I honestly don’t understand how DreamHost stays in business.

Dossy tweeting: "@DreamHostCare Is anyone actually watching this Twitter account? You're about to lose a $350/mo customer because a server migration has been going on for 6+ hours now, with no updates from your end. What are you all doing over there?"

Yesterday, a client of mine was having their DreamHost dedicated server migrated to a new dedicated server because the one they are on intermittently becomes unresponsive at 8pm ET, seemingly at random.

DreamHost’s diagnosis is that the server is on a Linux kernel version that is supposedly causing this, and their recommended solution to the problem isn’t to just upgrade to a kernel that doesn’t have this problem, which would be trivially simple, but to upgrade the entire operating system and migrating to a new dedicated server.

As a person who manages servers for a living, I get it: it can suck having to support old stuff sometimes. The old server is on Ubuntu 14.04.6 LTS, which is quite old at this point, but isn’t due to reach End of Life until April 2022. The new dedicated server they’re moving us to is only on Ubuntu 18.04.5 LTS, which isn’t even the newest Ubuntu at this point, which would be Ubuntu 20.04.1 LTS. Still, any opportunity to force a customer to do a major OS upgrade because the service you’re providing is failing intermittently, I suppose if you don’t give a shit about your customer, you make them do it.

There’s only four small sites being hosted on this server.

There are a combined total of 103.3 GB worth of files, and 7.5 GB worth of MySQL data. These numbers might seem large by year 2000 standards, but in 2020, this is trivially small; it can all fit comfortably in RAM on any modern server, or stored on a modern iPhone.

Transferring this from one server to another over a 1 Gbps link shouldn’t take more than 19 minutes, and less than 2 minutes on a 10 Gbps link. Migrating from one server to another shouldn’t take more than 30 minutes, tops, and that’s if you’re a Neanderthal and type with your fucking elbows.

A woman typing on a Dell keyboard with her left elbow.
Source: odiouswench on YouTube

Thinking that this should be a quick and easy migration, we requested the migration back on October 28th, asking for a date and time when the migration could be done. On October 30th, DreamHost responds saying the data center team would need to do some prep, and that they’d let us know when they could schedule the upgrade, “likely early next week.”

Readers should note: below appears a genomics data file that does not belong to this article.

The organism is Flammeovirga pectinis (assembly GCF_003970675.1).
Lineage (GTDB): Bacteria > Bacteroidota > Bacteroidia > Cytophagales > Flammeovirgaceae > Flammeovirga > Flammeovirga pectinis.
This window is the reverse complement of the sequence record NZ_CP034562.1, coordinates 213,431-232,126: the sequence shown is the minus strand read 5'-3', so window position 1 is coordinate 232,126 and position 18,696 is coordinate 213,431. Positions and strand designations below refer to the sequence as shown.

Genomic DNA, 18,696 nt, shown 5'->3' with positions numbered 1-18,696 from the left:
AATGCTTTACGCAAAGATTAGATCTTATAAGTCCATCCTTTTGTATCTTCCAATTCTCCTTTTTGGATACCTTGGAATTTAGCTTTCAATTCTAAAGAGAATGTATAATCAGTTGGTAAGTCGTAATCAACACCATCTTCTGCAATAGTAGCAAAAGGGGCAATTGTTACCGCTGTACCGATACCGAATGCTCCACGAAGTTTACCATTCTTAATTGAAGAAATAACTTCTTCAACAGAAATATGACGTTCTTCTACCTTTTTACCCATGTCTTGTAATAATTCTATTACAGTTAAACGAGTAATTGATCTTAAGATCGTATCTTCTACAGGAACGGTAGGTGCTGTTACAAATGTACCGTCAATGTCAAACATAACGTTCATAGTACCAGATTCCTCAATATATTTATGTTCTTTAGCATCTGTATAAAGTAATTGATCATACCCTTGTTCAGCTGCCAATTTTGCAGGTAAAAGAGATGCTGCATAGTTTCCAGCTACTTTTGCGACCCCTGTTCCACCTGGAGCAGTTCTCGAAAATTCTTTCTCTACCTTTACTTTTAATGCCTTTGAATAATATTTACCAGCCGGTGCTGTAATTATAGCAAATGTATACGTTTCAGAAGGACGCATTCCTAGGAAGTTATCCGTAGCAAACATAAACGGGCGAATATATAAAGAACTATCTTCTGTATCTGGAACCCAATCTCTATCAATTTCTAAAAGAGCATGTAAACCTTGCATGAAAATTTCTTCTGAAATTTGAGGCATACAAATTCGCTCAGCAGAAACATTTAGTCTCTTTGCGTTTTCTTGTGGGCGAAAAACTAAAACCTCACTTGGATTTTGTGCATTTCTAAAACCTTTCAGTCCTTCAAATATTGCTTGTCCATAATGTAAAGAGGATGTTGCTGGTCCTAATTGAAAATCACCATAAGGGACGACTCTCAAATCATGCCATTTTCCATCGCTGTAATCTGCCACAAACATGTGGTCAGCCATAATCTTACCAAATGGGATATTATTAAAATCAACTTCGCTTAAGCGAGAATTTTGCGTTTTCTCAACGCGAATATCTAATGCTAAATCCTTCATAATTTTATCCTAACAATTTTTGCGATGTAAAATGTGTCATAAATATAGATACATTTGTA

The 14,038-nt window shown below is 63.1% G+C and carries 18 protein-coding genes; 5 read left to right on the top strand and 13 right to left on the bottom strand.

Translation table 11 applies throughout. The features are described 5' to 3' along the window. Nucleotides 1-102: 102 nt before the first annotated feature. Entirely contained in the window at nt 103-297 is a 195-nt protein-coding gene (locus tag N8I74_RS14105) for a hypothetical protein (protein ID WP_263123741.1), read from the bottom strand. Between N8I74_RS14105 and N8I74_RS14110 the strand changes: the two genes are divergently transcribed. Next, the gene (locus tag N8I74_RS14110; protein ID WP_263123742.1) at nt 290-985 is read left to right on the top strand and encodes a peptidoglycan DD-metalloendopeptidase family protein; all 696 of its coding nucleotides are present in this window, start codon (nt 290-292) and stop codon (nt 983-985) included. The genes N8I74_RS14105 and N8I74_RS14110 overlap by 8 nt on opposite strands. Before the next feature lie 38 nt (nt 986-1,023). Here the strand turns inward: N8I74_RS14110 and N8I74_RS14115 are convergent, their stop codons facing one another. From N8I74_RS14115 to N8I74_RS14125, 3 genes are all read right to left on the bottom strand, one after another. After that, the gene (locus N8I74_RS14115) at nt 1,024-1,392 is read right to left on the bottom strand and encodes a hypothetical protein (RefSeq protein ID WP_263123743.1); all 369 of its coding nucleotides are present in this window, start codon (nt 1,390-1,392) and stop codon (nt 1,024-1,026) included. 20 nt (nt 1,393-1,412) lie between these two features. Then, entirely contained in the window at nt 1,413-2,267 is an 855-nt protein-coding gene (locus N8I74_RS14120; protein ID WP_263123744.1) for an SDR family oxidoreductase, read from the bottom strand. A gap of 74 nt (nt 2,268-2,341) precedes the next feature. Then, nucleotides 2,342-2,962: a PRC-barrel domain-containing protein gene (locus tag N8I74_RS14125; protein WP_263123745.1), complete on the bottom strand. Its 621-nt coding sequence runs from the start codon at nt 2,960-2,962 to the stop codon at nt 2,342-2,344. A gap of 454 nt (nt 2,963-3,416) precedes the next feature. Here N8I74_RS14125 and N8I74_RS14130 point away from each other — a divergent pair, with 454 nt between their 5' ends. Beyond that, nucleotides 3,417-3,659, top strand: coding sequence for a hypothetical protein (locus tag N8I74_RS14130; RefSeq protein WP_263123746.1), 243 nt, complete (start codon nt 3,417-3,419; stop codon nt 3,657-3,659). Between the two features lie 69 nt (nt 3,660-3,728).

Apparently, “early next week” in DreamHost-speak takes over a month.

Fast-forward a month, and on November 28th, I send a follow-up message asking what the status is with our request. Four days later, on December 2nd, I get a response saying they’re ready to go. I respond on December 3rd, requesting the soonest available time slot, because at this point I just want to get this over with. I get a response late that night saying that they’ll schedule the upgrade for the next day, December 4th, at 11am PT/2pm ET. Fantastic, we’ve got a plan!

The time comes, it’s 2pm ET, and I’m sitting here, with the Cloudflare panel open in one tab, the DreamHost panel open in another, and the sites all lined up in 4 other tabs, ready to pull the trigger on changing the DNS to point everything at the new server to minimize whatever downtime I can. I’m prepared.

At 2:57pm, I get an email from DreamHost saying that they’re only now starting the migration. 🤦 Okay, fine, whatever. The email says I’ll receive an automated email once the upgrade is done. Cool, let’s get this over with!

… time passes …

… and some more time passes …

… I’m starting to wonder if my spam filter ate their automated email …

… and the sites still haven’t been migrated …

At 7:26pm, I send an email pointing out that at least one of the sites is down because it can no longer connect to its database. I point out that I haven’t gotten an email that the migration has completed yet, so either their process has failed or they have seriously taken four and a half hours, so far, to complete a migration that should have been 30 minutes, tops.